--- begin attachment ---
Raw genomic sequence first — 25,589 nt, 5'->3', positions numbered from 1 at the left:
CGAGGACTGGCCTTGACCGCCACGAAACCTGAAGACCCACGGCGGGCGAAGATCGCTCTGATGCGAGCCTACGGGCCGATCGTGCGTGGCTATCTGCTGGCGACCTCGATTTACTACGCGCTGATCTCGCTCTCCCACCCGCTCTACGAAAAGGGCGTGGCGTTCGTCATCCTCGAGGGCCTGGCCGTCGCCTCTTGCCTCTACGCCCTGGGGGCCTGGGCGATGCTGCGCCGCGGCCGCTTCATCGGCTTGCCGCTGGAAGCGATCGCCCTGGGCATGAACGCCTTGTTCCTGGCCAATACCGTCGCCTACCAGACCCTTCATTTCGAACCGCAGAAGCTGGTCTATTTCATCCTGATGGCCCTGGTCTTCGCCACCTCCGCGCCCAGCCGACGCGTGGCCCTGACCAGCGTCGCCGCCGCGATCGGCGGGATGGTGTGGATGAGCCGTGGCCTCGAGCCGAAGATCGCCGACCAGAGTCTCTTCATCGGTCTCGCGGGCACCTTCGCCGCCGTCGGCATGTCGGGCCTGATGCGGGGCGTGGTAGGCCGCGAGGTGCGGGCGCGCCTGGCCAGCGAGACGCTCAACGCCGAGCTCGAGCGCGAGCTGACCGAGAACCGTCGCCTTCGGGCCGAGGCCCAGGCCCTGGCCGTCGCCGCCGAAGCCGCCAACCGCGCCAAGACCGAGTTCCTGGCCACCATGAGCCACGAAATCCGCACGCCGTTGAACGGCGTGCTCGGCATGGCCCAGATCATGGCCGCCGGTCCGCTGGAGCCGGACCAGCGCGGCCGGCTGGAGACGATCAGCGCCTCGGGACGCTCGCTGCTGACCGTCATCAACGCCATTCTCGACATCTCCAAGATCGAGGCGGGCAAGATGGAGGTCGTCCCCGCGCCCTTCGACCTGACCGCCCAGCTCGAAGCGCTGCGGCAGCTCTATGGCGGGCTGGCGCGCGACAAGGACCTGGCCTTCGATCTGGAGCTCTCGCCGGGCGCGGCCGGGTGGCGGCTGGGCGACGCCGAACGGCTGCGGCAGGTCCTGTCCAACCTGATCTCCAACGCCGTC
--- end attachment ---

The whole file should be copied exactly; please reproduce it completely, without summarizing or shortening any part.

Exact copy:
Raw genomic sequence first — 25,589 nt, 5'->3', positions numbered from 1 at the left:
CGAGGACTGGCCTTGACCGCCACGAAACCTGAAGACCCACGGCGGGCGAAGATCGCTCTGATGCGAGCCTACGGGCCGATCGTGCGTGGCTATCTGCTGGCGACCTCGATTTACTACGCGCTGATCTCGCTCTCCCACCCGCTCTACGAAAAGGGCGTGGCGTTCGTCATCCTCGAGGGCCTGGCCGTCGCCTCTTGCCTCTACGCCCTGGGGGCCTGGGCGATGCTGCGCCGCGGCCGCTTCATCGGCTTGCCGCTGGAAGCGATCGCCCTGGGCATGAACGCCTTGTTCCTGGCCAATACCGTCGCCTACCAGACCCTTCATTTCGAACCGCAGAAGCTGGTCTATTTCATCCTGATGGCCCTGGTCTTCGCCACCTCCGCGCCCAGCCGACGCGTGGCCCTGACCAGCGTCGCCGCCGCGATCGGCGGGATGGTGTGGATGAGCCGTGGCCTCGAGCCGAAGATCGCCGACCAGAGTCTCTTCATCGGTCTCGCGGGCACCTTCGCCGCCGTCGGCATGTCGGGCCTGATGCGGGGCGTGGTAGGCCGCGAGGTGCGGGCGCGCCTGGCCAGCGAGACGCTCAACGCCGAGCTCGAGCGCGAGCTGACCGAGAACCGTCGCCTTCGGGCCGAGGCCCAGGCCCTGGCCGTCGCCGCCGAAGCCGCCAACCGCGCCAAGACCGAGTTCCTGGCCACCATGAGCCACGAAATCCGCACGCCGTTGAACGGCGTGCTCGGCATGGCCCAGATCATGGCCGCCGGTCCGCTGGAGCCGGACCAGCGCGGCCGGCTGGAGACGATCAGCGCCTCGGGACGCTCGCTGCTGACCGTCATCAACGCCATTCTCGACATCTCCAAGATCGAGGCGGGCAAGATGGAGGTCGTCCCCGCGCCCTTCGACCTGACCGCCCAGCTCGAAGCGCTGCGGCAGCTCTATGGCGGGCTGGCGCGCGACAAGGACCTGGCCTTCGATCTGGAGCTCTCGCCGGGCGCGGCCGGGTGGCGGCTGGGCGACGCCGAACGGCTGCGGCAGGTCCTGTCCAACCTGATCTCCAACGCCGTC